In Visual Intelligence: How We Create What We See Donald Hoffman presents the compelling scientific evidence for vision’s constructive powers, unveiling a grammar of vision – a set of rules that govern our perception of line, color, form, depth, and motion.
Cognitive scientist Donald Hoffman is trying to answer a big question: Do we experience the world as it really is … or as we need it to be? In this ever so slightly mind-blowing talk, he ponders how our minds construct reality for us.
What is the relationship between your brain and your conscious experiences, such as your experience of the taste of chocolate or the feeling of velvet?
This mystery is not new. In 1868, Thomas Huxley wrote, “How it is that anything so remarkable as a state of consciousness comes about as the result of irritating nervous tissue is just as unaccountable as the appearance of the genie when Aladdin rubbed his lamp.” Now, Huxley knew that brain activity and conscious experiences are correlated, but he didn’t know why. To the science of his day, it was a mystery.
Do we see reality as it is?
I open my eyes and I have an experience that I describe as a red tomato a meter away. As a result, I come to believe that in reality, there’s a red tomato a meter away. I then close my eyes, and my experience changes to a gray field, but is it still the case that in reality, there’s a red tomato a meter away? I think so, but could I be wrong? Could I be misinterpreting the nature of my perceptions?
We have misinterpreted our perceptions before. We used to think the Earth is flat, because it looks that way. Pythagorus discovered that we were wrong. Then we thought that the Earth is the unmoving center of the Universe, again because it looks that way. Copernicus and Galileo discovered, again, that we were wrong.
Neurons that create, in real time, all the shapes, objects, colors and motions
Neuroscientists tell us that about a third of the brain’s cortex is engaged in vision. When you simply open your eyes and look about this room, billions of neurons and trillions of synapses are engaged.
Now, this is a bit surprising, because to the extent that we think about vision at all, we think of it as like a camera. It just takes a picture of objective reality as it is. Now, there is a part of vision that’s like a camera: the eye has a lens that focuses an image on the back of the eye where there are 130 million photoreceptors, so the eye is like a 130-megapixel camera. But that doesn’t explain the billions of neurons and trillions of synapses that are engaged in vision. What are these neurons up to?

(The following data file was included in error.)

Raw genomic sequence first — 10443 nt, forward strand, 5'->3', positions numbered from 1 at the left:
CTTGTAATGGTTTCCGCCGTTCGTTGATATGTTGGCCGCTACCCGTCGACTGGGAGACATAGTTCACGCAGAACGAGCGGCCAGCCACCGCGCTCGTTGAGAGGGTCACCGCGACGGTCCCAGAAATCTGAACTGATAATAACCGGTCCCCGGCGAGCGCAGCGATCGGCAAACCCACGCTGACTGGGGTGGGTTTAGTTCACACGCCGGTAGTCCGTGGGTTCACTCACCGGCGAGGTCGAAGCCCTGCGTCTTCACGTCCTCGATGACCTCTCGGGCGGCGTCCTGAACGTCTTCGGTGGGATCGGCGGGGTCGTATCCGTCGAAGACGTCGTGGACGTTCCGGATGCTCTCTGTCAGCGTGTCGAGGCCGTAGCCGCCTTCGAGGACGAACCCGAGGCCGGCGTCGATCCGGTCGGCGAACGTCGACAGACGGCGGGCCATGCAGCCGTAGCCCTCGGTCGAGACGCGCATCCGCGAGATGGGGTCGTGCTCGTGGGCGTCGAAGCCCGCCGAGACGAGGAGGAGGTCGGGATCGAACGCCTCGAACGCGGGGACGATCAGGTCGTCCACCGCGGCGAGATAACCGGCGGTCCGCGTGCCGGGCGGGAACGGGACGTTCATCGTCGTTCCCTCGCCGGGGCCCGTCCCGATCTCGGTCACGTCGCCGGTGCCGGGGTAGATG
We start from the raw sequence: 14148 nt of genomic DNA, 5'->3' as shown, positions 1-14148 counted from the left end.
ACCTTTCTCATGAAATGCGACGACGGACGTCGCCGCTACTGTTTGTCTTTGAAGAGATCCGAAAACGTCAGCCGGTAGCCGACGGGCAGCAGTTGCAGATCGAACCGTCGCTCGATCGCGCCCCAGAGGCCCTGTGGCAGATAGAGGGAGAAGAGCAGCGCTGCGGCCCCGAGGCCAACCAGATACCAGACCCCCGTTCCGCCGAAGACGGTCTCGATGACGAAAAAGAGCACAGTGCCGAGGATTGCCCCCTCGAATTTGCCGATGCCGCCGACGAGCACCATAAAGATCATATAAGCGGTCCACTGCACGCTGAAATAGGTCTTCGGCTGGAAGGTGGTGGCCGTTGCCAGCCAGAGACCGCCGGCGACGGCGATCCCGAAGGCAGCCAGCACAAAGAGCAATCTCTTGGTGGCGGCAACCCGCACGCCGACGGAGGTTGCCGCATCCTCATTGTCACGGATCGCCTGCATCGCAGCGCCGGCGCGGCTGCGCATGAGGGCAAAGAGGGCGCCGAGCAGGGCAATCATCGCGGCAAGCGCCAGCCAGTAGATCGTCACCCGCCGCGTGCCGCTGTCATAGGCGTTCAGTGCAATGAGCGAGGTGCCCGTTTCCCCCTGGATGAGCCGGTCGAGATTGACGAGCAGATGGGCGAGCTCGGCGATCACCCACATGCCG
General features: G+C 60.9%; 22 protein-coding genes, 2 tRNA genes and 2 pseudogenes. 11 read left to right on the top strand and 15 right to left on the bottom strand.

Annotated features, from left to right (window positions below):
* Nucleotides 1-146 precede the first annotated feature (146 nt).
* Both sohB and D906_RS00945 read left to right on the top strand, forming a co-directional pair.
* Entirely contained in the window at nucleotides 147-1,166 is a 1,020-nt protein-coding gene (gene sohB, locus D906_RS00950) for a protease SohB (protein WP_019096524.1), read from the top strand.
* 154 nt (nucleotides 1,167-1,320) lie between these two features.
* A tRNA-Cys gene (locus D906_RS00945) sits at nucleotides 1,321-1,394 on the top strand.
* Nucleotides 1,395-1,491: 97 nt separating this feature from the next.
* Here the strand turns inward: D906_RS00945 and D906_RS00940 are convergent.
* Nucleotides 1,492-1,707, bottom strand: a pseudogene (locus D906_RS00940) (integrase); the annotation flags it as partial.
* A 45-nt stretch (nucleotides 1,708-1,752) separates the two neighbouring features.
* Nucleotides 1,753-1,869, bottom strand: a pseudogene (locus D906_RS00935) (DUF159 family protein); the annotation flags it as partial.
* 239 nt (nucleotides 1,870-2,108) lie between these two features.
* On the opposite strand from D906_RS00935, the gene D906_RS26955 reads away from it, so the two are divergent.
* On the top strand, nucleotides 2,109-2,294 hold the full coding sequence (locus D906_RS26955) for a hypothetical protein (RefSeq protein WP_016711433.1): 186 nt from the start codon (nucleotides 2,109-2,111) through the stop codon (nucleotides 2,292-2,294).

Well, neuroscientists tell us that they are creating, in real time, all the shapes, objects, colors, and motions that we see. It feels like we’re just taking a snapshot of this room the way it is, but in fact, we’re constructing everything that we see. We don’t construct the whole world at once. We construct what we need in the moment.
Why would neuroscientists say that we don’t just construct, we reconstruct?
Well, the standard argument given is usually an evolutionary one. Those of our ancestors who saw more accurately had a competitive advantage compared to those who saw less accurately, and therefore they were more likely to pass on their genes. We are the offspring of those who saw more accurately, and so we can be confident that, in the normal case, our perceptions are accurate. You see this in the standard textbooks. One textbook says, for example, “Evolutionarily speaking, vision is useful precisely because it is so accurate.” So the idea is that accurate perceptions are fitter perceptions. They give you a survival advantage.
Does natural selection really favor seeing reality as it is?
Fortunately, we don’t have to wave our hands and guess; evolution is a mathematically precise theory. We can use the equations of evolution to check this out. We can have various organisms in artificial worlds compete and see which survive and which thrive, which sensory systems are more fit.
We’re inclined to think that perception is like a window on reality as it is. The theory of evolution is telling us that this is an incorrect interpretation of our perceptions. Instead, reality is more like a 3D desktop that’s designed to hide the complexity of the real world and guide adaptive behavior. Space as you perceive it is your desktop. Physical objects are just the icons in that desktop.
What does this mean for the mystery of consciousness?
Well, it opens up new possibilities. For instance, perhaps reality is some vast machine that causes our conscious experiences. I doubt this, but it’s worth exploring. Perhaps reality is some vast, interacting network of conscious agents,simple and complex, that cause each other’s conscious experiences. Actually, this isn’t as crazy an idea as it seems, and I’m currently exploring it.
But here’s the point: Once we let go of our massively intuitive but massively false assumption about the nature of reality, it opens up new ways to think about life’s greatest mystery. I bet that reality will end up turning out to be more fascinating and unexpected than we’ve ever imagined.
The theory of evolution presents us with the ultimate dare: Dare to recognize that perception is not about seeing truth, it’s about having kids. And by the way, even this TED is just in your head.